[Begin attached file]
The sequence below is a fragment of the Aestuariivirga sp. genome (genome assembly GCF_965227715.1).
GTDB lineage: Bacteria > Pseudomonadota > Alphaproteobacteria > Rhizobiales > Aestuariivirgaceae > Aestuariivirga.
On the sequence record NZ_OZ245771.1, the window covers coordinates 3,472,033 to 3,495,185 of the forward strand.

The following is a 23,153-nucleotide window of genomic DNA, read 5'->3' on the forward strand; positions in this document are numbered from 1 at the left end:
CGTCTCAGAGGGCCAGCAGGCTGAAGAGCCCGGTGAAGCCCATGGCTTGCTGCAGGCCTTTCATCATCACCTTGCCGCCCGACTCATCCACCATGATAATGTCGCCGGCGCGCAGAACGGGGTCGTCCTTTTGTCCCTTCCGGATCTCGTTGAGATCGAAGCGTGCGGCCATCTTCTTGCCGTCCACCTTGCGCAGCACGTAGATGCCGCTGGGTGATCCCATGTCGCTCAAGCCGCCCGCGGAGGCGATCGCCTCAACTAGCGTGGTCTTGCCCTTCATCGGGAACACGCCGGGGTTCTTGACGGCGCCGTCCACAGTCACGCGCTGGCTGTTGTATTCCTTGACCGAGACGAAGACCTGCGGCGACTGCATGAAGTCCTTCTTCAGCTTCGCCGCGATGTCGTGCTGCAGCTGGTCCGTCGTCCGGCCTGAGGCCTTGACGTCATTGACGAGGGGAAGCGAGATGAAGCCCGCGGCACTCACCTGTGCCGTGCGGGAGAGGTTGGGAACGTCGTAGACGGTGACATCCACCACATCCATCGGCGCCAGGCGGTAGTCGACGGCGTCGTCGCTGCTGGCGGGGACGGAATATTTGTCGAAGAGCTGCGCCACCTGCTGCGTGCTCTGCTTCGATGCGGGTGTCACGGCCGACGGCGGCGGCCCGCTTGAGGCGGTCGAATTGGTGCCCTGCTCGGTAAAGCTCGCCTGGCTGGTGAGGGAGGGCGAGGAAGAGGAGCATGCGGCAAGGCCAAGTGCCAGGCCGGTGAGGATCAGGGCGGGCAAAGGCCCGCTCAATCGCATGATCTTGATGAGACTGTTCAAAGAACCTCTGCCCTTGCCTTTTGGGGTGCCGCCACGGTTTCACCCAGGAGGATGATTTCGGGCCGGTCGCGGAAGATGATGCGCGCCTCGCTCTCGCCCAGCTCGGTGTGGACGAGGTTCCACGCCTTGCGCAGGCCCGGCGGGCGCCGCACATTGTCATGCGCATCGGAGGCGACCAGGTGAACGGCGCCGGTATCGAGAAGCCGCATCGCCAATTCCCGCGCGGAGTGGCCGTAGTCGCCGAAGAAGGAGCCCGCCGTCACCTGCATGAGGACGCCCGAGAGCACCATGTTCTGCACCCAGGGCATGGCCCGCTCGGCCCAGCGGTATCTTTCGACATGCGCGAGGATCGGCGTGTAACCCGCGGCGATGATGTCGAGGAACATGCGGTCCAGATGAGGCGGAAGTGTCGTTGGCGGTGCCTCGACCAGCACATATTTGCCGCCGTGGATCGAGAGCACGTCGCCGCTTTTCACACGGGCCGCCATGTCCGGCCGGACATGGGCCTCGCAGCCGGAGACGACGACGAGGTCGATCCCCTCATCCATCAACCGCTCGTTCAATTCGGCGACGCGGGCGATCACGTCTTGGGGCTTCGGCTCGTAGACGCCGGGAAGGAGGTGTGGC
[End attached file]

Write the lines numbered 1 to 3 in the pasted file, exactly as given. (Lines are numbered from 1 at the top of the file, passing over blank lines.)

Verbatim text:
The sequence below is a fragment of the Aestuariivirga sp. genome (genome assembly GCF_965227715.1).
GTDB lineage: Bacteria > Pseudomonadota > Alphaproteobacteria > Rhizobiales > Aestuariivirgaceae > Aestuariivirga.
On the sequence record NZ_OZ245771.1, the window covers coordinates 3,472,033 to 3,495,185 of the forward strand.